For one night a year, the James Farley post office — better known as the 24-hour post office across from Penn Station — hosts an unofficial procrastinators convention as scores of New Yorkers converge on the building to file their taxes before the April 16, 1 a.m. deadline. By 11 p.m. last night, about 60 of the city’s most tax-averse citizens stood on line outside, serenaded by a Columbia University marching band (which has turned tax night into sort of a thing). As the minutes ticked by, and speed-walkers became sprinters, Daily Intelligencer chatted up the city’s last-minute filers to find out how, exactly, it had come to this.
It’s the IRS’s fault.
“I had a twist in my taxes this year, and when I called the IRS to find out, I kept getting putting on hold for an hour at a time, and they couldn’t get me to connect with the right person. So I finally got the last bit of information today, and that let me do the last bit of my taxes. That was at about four this afternoon. And it’ll keep me out of jail.” —Anonymous, 11:12 p.m.
Karaoke is more fun.
“I’m an idiot. I have a bad habit of procrastination. Like at night, I’d be going to karaoke instead of doing my taxes. [My favorite song is] ‘Michelle’ by the Beatles.” —Pat Love, 11:21 p.m.
CSI is so much more addictive.
“I wasn’t thinking … Procrastinating … Watching TV, like CSI. I love CSI … I’ll be here earlier next year, like in February.” —Anonymous, 11:24 p.m.
Transplanting shrubs is more fun.
“It’s kind of a tradition of mine — an unintentional tradition … But I was working, video editing. It’s long hours, months, weeks, years at a time. I just didn’t have the time. I do a 60-hour week. And on the weekends, I find something more interesting to do than my taxes. [Last weekend], I moved some shrubs.” —Kent, 11:28 p.m.
You don’t have to pay $2,000 to watch a movie.
“It’s like when you receive a bad report, and you’re afraid to see it. I owe around $2,000. Watching a movie was more enjoyable than doing my taxes, obviously, because I don’t have to pay as much.” —Fausto Martinez, 11:39 p.m.
Vacation in the Bahamas.
“This is actually an extension, so I am an epitome of a procrastinator … I actually just got back from the Bahamas last night, and I wake up Monday morning, remembering that I have to file my taxes … This is only going to add to the $17,000 I already owe the IRS.” —Andro Apacible, 11:45 p.m.
A moral dilemma.
“Every year, because of my resistance to war, and no peace tax fund to re-direct war taxes to for peaceful uses, I’m stuck with a dilemma of conscience … I’m following my friends who run the National War Tax Resistance Coordinating Committee.” —Jonathan Stubbs, yoga instructor.
For the Scene.
“I was thinking back to the old days. I used to come here even when I wasn’t filing late. This place used to be totally crowded with people before the days of e-filing. And the funny part was accountants would try to come and pick up women, helping them with their taxes. It was hilarious. There were people all over the place with piles and piles of forms. There used to be music. It was almost like a festival … But this experience is getting kind of dull. I think I’ll come early next year.” —Elena, 12:23 a.m.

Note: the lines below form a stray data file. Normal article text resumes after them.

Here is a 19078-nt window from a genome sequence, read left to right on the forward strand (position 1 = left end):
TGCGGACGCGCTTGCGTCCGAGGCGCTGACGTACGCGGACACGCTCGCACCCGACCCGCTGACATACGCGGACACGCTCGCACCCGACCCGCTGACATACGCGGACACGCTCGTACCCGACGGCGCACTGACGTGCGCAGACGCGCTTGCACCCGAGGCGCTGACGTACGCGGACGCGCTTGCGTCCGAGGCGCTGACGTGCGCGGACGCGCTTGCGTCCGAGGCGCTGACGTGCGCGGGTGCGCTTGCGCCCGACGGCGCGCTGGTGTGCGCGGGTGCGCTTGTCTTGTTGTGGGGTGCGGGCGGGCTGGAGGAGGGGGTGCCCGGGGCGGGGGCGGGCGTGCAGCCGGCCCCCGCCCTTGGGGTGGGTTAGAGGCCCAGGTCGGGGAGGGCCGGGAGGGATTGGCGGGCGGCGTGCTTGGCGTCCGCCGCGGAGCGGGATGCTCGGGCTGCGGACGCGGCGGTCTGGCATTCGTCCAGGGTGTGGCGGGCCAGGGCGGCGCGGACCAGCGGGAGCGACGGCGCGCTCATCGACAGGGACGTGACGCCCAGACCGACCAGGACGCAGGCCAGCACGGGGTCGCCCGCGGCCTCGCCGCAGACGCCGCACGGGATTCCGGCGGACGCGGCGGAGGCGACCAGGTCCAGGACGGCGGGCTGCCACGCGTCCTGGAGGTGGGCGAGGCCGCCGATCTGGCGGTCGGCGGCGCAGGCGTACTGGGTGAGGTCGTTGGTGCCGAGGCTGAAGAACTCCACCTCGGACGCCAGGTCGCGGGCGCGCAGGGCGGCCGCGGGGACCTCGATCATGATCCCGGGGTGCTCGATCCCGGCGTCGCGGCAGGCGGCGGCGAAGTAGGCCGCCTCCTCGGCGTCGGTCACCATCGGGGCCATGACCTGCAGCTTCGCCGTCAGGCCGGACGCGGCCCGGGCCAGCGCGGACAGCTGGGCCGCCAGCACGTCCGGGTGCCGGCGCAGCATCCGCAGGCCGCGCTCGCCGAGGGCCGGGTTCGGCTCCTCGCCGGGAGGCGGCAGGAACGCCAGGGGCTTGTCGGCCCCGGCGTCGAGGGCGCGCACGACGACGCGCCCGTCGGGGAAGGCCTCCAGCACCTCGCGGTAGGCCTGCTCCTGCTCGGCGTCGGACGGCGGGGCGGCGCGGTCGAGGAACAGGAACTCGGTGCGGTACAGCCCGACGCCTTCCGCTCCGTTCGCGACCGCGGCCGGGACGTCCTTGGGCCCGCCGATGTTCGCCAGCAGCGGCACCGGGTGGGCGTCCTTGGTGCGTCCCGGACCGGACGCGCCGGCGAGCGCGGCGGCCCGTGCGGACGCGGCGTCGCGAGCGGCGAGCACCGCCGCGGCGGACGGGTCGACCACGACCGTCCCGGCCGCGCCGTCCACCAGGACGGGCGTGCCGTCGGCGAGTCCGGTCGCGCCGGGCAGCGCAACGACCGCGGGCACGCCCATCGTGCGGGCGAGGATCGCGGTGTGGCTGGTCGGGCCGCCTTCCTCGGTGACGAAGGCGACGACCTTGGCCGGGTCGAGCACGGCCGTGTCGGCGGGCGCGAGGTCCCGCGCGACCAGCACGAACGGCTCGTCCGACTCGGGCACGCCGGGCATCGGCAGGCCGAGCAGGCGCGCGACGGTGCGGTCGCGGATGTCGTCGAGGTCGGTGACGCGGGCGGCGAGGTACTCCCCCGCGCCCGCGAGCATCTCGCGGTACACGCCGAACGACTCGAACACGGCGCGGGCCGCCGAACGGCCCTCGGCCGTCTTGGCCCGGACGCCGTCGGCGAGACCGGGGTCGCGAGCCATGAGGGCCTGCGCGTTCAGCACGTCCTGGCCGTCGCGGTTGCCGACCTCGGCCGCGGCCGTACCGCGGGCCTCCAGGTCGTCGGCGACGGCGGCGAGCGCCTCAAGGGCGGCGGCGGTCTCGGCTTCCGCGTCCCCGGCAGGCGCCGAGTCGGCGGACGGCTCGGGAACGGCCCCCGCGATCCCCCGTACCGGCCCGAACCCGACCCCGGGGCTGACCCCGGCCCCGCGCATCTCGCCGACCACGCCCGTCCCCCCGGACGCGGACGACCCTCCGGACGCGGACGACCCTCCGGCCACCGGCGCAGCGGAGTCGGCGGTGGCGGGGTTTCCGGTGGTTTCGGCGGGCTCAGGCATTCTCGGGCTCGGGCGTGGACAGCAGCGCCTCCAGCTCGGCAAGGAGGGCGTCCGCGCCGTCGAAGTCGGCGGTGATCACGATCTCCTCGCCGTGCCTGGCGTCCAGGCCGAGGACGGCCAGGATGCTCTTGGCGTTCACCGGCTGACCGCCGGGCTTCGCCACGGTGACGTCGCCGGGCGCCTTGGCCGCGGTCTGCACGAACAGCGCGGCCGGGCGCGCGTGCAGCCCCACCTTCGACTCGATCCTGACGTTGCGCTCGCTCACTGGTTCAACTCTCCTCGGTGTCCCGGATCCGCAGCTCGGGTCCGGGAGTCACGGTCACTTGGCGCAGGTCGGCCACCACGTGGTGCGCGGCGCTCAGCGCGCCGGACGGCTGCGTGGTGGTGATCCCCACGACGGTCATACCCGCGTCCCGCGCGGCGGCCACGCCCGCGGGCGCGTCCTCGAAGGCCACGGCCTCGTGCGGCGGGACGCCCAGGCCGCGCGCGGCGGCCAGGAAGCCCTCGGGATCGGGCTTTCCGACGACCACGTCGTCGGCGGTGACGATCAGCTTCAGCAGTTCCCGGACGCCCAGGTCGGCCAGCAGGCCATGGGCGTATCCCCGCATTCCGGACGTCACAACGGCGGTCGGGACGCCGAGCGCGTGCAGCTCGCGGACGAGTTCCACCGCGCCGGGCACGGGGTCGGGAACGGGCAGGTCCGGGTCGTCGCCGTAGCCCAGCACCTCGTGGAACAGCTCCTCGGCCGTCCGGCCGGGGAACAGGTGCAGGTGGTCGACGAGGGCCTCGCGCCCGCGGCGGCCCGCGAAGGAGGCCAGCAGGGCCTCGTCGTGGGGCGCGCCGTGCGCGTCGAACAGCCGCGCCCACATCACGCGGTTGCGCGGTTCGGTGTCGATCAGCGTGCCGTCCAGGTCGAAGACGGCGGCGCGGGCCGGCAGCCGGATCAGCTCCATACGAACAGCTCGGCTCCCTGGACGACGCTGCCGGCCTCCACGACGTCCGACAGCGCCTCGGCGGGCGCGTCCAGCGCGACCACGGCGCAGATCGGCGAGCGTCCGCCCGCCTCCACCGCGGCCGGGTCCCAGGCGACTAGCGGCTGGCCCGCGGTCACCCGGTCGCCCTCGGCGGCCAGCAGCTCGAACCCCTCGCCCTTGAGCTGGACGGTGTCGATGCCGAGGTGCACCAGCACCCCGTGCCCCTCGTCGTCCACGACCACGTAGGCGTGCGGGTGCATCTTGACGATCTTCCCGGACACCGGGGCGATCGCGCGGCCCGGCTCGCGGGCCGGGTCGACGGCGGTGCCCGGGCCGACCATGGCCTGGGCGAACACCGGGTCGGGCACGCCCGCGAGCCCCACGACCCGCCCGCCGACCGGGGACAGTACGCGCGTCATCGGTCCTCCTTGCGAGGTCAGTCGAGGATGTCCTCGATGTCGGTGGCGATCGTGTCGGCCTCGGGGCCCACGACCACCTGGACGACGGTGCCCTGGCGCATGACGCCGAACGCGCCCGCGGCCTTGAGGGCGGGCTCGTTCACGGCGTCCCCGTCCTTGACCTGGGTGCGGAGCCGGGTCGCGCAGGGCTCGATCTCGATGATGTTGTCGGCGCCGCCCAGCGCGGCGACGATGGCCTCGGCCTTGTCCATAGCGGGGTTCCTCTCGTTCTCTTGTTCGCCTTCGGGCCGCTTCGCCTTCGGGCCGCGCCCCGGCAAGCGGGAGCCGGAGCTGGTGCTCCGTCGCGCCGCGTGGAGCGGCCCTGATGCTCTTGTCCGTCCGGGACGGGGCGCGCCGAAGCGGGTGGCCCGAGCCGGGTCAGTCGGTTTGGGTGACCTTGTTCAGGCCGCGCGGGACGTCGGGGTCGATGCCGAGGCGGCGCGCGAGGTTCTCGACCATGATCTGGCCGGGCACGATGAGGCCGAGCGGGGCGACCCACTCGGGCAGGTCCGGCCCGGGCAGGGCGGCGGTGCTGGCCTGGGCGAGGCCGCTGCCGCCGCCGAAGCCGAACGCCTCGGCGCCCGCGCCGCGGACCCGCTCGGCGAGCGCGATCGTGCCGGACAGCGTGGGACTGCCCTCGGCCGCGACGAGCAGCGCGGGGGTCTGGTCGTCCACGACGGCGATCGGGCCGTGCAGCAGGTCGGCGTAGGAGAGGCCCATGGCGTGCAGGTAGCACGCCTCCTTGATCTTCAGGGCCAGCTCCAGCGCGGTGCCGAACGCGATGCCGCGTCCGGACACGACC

“I was supposed to submit it, e-filing, yesterday. At the last moment, it was rejected. It had pending status for 24 hours, and last minute, it was rejected.” —Anonymous, 11:52 p.m.
Visiting inmates is more fun.
“I am a really, really bad procrastination … Life happens, and taxes are really the penultimate goal, so you put it off as long as you can … Anything is more enjoyable than doing your taxes. Doing your taxes is on top of the worst things to do in your lifetime … This morning, I woke up and thought I had to do my taxes, and I said ‘no.’ I’ll do other stuff, like work. I was visiting inmates, and that was much more fun than doing my taxes.” —Richard Bernard, 11:53 p.m.
The Knicks were playing.
“Watching the Knicks. Just a little too much of that. When the Knicks lost, I felt I should have been doing my taxes.” —Dwight Dayle, 11:59 p.m.
It was leg workout day.
“I went to the gym. I have a routine. It was leg day today. [I did] three sets of twelve [squats.]” —Todd, 12:04 a.m.
Drowning in paperwork.
“I have 50 millions forms. I have four businesses in my life. None of them make any money.” —Abby Waxman, 12:05 a.m.
Lack of a good mnemonic device.
“I kept putting it off tomorrow, tomorrow, tomorrow. They were ready end of January … but anything is more exciting than doing your taxes. Anything! You don’t think about taxes until you hear the words April 15. Maybe if I’d heard the words a month ago, I would’ve done them earlier.” —Kristyna Kulpa, 12:11 a.m.
“I’ve been off from work for about a week and a half. I took a staycation so I could get [my taxes] in on time, and I’m here at midnight.” —Jose Duran, 12:19 a.m.
Split location lifestyle.
“These are taxes from three years ago. I was moving a lot. I have a business upstate, and I’m in the city during the week.” —Debbie D., Store Owner, 12:27 a.m.
“I’m just always a late filer. I’m used to coming at midnight. I know these guys here … It’s my annual routine.” —Danny Gonzalez, former postal worker.
Malabsorption of vitamin B.
“I was not absorbing a co-enzyme form of vitamin B12 … As a result, one of the peptides responsible for generating more dopamine, noreadrenaline, and other catecholamines was not operating correctly, so I couldn’t rouse myself to get [my taxes] before now … Next year, it will be different … I can do things without lurching from event to event. I’m taking [a special co-enzyme] form of vitamin B12, and it’s better than crack.” —“An Old Geezer,” 12:30 a.m.